Las Vegas Sun

January 24, 2018

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Attorney general a hit at La Raza convention; touts Dream Act, civil rights record

When U.S. Attorney General Eric Holder took the stage for a speech at the National Council of La Raza convention Saturday at Mandalay Bay, the crowd rose and welcomed him with an ovation.

Representatives from community organizations from across the U.S. affiliated with NCLR, a national Hispanic civil rights advocacy organization, showered him with applause and some even shouted “I love you.” They seemed to be waiting in anticipation to hear him speak.

Holder headlined a group of speakers that included Nevada Democratic Senatorial candidate Shelley Berkley and NCLR President Janet Murguia. The event kicked off this year’s annual convention, which runs through Tuesday. The convention offers booths and workshops for organization members and the public to learn about Hispanic civil rights, encourage voting and take part in other informational seminars.

Holder spoke to the crowd for nearly 20 minutes. He focused on the successes of the Civil Rights Division and support of Hispanic immigrants in the U.S. The crowd applauded Holder as he touted the division’s record filing criminal civil rights cases.

“I look to assure you that we will fight to protect the civil rights of all,” Holder said in his speech. “This organization will never have a more committed partner than the United States Department of Justice.”

He also talked about enforcing the Hate Crimes Act and holding financial institutions responsible for discriminating against blacks and Latinos when approving loans. He touched on proving parts of Arizona’s immigration law unconstitutional, and with loud applause, support of the Dream Act.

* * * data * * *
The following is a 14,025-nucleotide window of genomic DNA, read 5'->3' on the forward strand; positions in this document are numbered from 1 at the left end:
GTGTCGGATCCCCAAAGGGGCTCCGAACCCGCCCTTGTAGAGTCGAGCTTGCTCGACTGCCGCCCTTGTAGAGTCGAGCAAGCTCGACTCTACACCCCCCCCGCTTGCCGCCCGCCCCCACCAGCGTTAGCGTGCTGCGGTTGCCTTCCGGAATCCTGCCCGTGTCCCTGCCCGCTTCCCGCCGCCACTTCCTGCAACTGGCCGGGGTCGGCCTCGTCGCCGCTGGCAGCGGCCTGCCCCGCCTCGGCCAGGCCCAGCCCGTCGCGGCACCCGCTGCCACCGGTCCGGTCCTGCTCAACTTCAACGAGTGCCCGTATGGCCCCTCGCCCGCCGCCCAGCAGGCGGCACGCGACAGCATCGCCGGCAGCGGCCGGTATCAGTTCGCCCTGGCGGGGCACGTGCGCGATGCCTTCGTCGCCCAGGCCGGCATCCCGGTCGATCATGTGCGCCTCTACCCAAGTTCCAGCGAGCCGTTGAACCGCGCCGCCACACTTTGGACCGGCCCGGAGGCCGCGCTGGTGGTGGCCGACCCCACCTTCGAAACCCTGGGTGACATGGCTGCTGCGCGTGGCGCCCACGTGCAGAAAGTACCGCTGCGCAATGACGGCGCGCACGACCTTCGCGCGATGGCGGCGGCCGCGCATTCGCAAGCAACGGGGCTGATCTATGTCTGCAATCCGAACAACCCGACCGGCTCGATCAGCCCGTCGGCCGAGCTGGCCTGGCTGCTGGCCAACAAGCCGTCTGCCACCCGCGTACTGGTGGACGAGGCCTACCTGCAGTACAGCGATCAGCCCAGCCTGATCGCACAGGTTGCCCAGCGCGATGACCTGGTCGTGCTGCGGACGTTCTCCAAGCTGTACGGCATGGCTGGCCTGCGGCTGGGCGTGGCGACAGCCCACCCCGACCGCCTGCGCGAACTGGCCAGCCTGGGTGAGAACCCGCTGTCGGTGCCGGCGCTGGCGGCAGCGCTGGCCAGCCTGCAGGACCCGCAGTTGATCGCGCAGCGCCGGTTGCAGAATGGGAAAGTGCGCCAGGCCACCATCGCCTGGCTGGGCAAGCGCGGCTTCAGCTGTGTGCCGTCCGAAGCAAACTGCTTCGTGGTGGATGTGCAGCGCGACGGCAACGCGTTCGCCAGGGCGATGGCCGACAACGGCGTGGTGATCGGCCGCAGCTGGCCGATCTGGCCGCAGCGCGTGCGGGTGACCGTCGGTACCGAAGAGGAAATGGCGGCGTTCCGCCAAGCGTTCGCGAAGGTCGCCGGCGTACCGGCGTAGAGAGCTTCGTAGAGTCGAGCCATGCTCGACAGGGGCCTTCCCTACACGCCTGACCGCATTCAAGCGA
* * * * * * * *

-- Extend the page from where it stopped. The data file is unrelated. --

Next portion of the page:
“We can all be encouraged that President (Barack) Obama and other members of his administration, including me, will keep working with congressional leaders from both parties to advance critical legislation like the Dream Act and comprehensive immigration reform,” Holder said. “My colleagues and I will continue to draw from the legacy that organizations like NCLR have helped to shape.”

Berkley also addressed the largely Hispanic crowd to earn more support as she runs for Senate. A Latino Decisions poll, which tracks Latinos’ political support for each state, indicated Berkley has less Latino supporters than the president and the Democratic candidate for the House of Representatives in Nevada.

The current Nevada U.S. Representative touted her support of middle-class values and job creation in Nevada, such as her role in bringing a Veterans Hospital that would create 1,800 jobs from medical to construction positions. She received her biggest applause for supporting the Dream Act.

“She talked about some of the issues that they’re having and she inspired hope … Is she getting the (Hispanic) support? I believe she will,” said Larry Williams, who works for the U.S. Vets in Las Vegas. “I believe this was a wonderful opportunity for her to address the Hispanic population.”

When the speeches finished, and Holder received one last round of applause, the crowd split off to attend various convention booths and seminars. Elvira Hernandez, who represented the Hispanic Center of Western Michigan, said the luncheon was the perfect meal to prepare for the start of the convention.

“To be able to come to (this) luncheon, it just like gets you pumped up and ready to go to the workshops,” Hernandez said.